Applying the foregoing principles, Ms. Parker's arguments regarding the final appellate reviewer, see Aplt.’s Reply Br. at 25–26, fail to establish United's liability under a cat's paw theory.
In particular, our precedents flatly contradict Ms. Parker's position that the appellate reviewer's decision is “irrelevant” merely because it occurred after she was terminated. Id. at 25; see also Aplt.’s App., Vol. VII, at 1296 (Summ. J. Hr'g, dated Jan. 11, 2021) (asserting that the appellate review decision “is irrelevant”). So long as a reviewer is authorized to reverse the adverse action, even an independent review that occurs after the adverse action can break the causal chain. See Thomas, 803 F.3d at 517 (explaining that the “post-termination review process,” which “was designed to ․ unwind termination decisions that violated company practices and policies,” broke the causal chain between the biased recommendation and the termination (emphasis added)); see also Singh, 936 F.3d at 1032, 1039 (holding that an independent review, which occurred several months after the plaintiff received notification of nonrenewal, “conclusively broke the causal chain”). Here, Ms. Parker conceded at oral argument that the appellate reviewer could have reversed her termination. Oral Arg. at 5:20–5:55. Ms. Parker is therefore incorrect in asserting that the appellate reviewer's decision is legally irrelevant under a cat's paw theory.1
Moreover, Ms. Parker's argument that the appellate reviewer relied uncritically on her supervisor's biased recommendation is unpersuasive. See Aplt.’s Reply Br. at 26 (noting that the appellate reviewer “uncritically upheld [the assumedly biased supervisor's] recommendation that [Ms.] Parker be terminated”). The appellate reviewer explained that she relied not only on information stemming from the initial stage of review of the supervisor's termination recommendation—that is, from the Investigative Review Meeting (IRM)—but also on information Ms. Parker's union representative presented at the appellate review meeting, including his concessions regarding Ms. Parker's misconduct. See Aplt.’s App., Vol. II, at 411–12 (Letter from Laurie Ledonne, Sr. Hum. Res. Manager, United Airlines, to Jeannie Parker, Plaintiff-Appellant, dated Feb. 27, 2019) (explaining that the reviewer reached her decision “[a]fter reviewing the facts that were presented at the [IRM] and the information presented at the [appellate review]”). As explained in her letter, the appellate reviewer focused in part on the “three calls cited for call avoidance.” Id. at 411. With respect to these calls, the union representative “stated that he could not negate the call avoidance and a lapse in good judgment on [Ms. Parker's] part.” Id. He further conceded that “there was no excuse for the demonstrated behavior of call avoidance except for being under extreme mental duress.” Id. These concessions feature prominently in the appellate reviewer's determination, providing strong evidence that the appellate reviewer “independently verifie[d] the facts” supporting Ms. Parker's termination and did not simply rely on information from the supervisor or the IRM. See Lobato, 733 F.3d at 1294.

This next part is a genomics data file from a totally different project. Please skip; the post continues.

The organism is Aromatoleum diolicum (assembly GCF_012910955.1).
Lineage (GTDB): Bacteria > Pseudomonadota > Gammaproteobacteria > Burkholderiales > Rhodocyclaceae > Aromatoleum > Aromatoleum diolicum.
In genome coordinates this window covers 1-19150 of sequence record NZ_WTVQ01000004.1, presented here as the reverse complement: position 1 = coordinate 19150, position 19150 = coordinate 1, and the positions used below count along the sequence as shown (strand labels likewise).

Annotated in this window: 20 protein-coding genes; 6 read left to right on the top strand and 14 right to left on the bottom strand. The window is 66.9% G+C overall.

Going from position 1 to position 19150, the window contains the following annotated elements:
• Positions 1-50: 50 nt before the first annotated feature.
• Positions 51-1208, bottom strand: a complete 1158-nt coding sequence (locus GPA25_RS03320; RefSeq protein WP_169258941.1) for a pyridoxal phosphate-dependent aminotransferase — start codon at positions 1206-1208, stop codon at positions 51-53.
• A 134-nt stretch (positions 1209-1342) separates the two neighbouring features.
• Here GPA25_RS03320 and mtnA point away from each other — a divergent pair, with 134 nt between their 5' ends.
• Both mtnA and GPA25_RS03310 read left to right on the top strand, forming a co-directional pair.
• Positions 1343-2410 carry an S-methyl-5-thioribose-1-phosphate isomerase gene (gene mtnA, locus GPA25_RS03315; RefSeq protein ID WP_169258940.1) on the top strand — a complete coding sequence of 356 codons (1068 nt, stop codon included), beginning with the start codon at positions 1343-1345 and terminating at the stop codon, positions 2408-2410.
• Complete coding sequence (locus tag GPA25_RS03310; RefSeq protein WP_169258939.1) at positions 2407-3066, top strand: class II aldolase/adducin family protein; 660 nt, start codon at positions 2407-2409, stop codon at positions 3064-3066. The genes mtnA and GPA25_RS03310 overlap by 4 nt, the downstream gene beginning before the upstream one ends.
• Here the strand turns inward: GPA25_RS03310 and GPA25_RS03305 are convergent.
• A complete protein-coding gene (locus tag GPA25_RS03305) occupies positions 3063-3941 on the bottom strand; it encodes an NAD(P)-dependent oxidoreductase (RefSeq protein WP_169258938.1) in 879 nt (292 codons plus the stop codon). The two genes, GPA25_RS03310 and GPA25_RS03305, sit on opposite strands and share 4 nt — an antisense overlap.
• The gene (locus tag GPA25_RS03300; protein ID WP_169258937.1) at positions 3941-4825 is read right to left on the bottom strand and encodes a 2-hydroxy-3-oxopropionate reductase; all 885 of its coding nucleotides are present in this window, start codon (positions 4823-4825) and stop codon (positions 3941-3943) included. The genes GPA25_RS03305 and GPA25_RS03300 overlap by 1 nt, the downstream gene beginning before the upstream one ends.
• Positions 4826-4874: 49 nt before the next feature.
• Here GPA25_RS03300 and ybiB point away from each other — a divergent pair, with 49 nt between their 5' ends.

In attempting to establish uncritical reliance on the supervisor's allegedly biased recommendation, Ms. Parker relies on speculation and conjecture and presents only conclusory arguments. That is not enough to carry her burden to establish United's liability under a cat's paw theory. As with the manager who presided over the IRM, there is no indication that Ms. Parker deposed the United manager who served in the role of appellate reviewer to determine her rationale or the specific materials she considered or other specifics of her investigation. Thus, Ms. Parker is left in the problematic position of resorting to speculation and conjecture, not hard evidence, in attacking the substance and underlying methodology of the appellate reviewer's decision.2
More specifically, Ms. Parker offers no evidence to refute the appellate reviewer's description of her methodology, which evinces independent review. See Aplt.’s App., Vol. II, at 411–12 (discussing consideration of information presented at the IRM and during the appellate review, including the union representative's presentation and concessions regarding Ms. Parker's call avoidance). Without hard evidence to back it up, Ms. Parker's argument that the appellate reviewer's decisionmaking process in refusing to unwind her termination was infected by impermissible subordinate bias is thus speculative and conjectural—and, consequently, unpersuasive. See Aplt.’s Reply Br. at 25–26 (asserting that the appellate reviewer only listened to three of the calls and questioning factors referenced in the appellate reviewer's letter to support her decision). In sum, Ms. Parker failed to establish that “the supervisor's biased report ․ remain[ed] a causal factor” in the appellate reviewer's decision to uphold her termination. Staub, 562 U.S. at 421, 131 S.Ct. 1186. Therefore, her FMLA retaliation claim—predicated on a cat's paw theory—cannot prevail.
Based on the foregoing, with the one exception previously noted, I respectfully concur in the judgment.